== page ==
Why you need to avoid getting wet in Triadelphia Reservoir’s recreational waters

The Washington Suburban Sanitary Commission urges you to avoid all contact with the water of the Triadelphia Reservoir along the Patuxent River in Montgomery and Howard counties because of high concentrations of blue-green algae.

Signs about the health advisory will be posted throughout the Triadelphia Reservoir’s recreational areas.

“This is really for the people who use the reservoir for recreational activities, and this not uncommon to see these blue-green algae blooms in this time of year,” said Lyn Riggins, spokeswoman for WSSC Water.

“The drinking water is not impacted,” she said.

As a precaution, WSSC Water said it is closely monitoring the water quality conditions at the Patuxent Water Filtration Plant.

Contact with water that has high blue-green algae concentrations can cause health problems, some of which can be serious, including the following, according to WSSC:

  • Skin irritation or rashes;
  • Nausea or other gastrointestinal distress;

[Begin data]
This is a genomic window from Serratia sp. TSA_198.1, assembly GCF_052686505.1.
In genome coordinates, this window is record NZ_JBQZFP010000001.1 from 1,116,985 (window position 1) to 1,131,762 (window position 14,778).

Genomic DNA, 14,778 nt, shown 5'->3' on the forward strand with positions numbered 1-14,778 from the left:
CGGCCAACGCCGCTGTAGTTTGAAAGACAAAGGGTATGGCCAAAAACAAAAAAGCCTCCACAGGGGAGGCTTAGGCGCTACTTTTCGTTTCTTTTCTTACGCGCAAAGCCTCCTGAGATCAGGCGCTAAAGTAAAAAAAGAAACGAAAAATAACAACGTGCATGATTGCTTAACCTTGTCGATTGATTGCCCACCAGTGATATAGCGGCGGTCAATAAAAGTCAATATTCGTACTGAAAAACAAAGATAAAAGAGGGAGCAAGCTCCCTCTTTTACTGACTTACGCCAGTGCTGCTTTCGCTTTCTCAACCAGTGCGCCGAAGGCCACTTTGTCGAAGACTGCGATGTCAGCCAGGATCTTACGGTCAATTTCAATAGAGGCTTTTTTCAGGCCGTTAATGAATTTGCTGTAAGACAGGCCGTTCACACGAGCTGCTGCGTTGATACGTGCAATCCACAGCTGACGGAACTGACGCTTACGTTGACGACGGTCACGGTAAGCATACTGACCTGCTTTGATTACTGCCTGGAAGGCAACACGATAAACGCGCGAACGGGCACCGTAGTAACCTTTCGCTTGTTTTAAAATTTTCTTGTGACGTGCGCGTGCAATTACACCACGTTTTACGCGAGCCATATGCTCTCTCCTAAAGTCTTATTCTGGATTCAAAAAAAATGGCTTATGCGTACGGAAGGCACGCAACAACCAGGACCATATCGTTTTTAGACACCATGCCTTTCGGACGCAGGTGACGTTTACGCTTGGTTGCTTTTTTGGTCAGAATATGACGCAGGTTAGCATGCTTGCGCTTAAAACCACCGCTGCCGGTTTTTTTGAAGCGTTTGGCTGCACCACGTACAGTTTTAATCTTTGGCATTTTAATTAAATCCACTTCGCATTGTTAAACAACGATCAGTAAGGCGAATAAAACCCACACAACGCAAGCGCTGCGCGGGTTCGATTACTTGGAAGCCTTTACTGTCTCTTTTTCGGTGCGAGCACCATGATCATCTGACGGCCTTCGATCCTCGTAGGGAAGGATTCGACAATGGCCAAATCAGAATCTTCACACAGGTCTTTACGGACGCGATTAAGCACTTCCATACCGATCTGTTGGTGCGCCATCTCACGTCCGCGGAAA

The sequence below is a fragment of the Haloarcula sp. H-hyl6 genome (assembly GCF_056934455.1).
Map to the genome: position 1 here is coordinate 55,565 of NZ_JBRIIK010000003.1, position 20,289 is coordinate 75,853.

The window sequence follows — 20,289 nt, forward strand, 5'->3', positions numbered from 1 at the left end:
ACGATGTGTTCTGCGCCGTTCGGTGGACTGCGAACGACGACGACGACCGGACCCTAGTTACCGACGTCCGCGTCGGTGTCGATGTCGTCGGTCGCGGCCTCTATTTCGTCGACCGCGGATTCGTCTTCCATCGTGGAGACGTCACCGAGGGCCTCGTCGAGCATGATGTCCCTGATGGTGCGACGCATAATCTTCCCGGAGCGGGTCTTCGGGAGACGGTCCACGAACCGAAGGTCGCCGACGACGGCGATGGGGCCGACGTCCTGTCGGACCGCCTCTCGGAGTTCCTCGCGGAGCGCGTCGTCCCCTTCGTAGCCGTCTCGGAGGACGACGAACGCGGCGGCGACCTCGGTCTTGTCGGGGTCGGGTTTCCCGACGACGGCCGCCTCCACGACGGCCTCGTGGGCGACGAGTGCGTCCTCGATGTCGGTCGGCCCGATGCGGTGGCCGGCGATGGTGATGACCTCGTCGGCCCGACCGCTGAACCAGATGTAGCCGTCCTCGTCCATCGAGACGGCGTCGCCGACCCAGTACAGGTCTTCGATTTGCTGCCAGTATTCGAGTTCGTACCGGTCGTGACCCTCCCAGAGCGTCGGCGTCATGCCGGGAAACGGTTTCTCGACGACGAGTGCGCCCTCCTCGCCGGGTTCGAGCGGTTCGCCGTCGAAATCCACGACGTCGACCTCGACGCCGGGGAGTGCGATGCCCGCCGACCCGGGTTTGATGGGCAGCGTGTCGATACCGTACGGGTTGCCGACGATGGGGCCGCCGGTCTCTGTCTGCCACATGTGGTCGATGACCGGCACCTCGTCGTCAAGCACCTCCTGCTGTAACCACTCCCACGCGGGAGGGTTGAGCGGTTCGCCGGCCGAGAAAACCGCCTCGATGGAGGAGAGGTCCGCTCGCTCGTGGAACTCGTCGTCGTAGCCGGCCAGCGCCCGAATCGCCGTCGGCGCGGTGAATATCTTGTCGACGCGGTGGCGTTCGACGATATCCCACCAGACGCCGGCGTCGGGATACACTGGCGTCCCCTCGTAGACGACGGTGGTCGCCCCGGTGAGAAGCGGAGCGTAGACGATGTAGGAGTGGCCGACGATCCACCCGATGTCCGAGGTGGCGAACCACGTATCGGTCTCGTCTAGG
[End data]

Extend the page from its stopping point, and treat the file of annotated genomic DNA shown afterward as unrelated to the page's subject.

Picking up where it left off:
• Disorientation;
  • Numbness;
  • Fatigue.

Here’s what WSSC recommends:

  • If you come in contact with the water, rinse off right away.
  • Do not allow dogs to swim in or drink the water.
  • Don’t eat fish livers or digestive organs from fish caught in the reservoir. Wash fillets thoroughly with drinking water.

Call the health department if you come in contact with the water or ingest it:

Montgomery County: 240-777-0311 (Montgomery County 311);
Prince George’s County: 301-883-4748 (Prince George’s County 311);
Howard County: 410-313-1773 (Community Hygiene Department).

Colleen Kelleher

Colleen Kelleher is an award-winning journalist who has been with WTOP since 1996. Kelleher joined WTOP as the afternoon radio writer and night and weekend editor and made the move to WTOP.com in 2001. Now she works early mornings as the site's Senior Digital Editor.

This article was written by WTOP’s news partners at Maryland Matters and republished with permission. Sign up for Maryland Matters’ free email subscription today.

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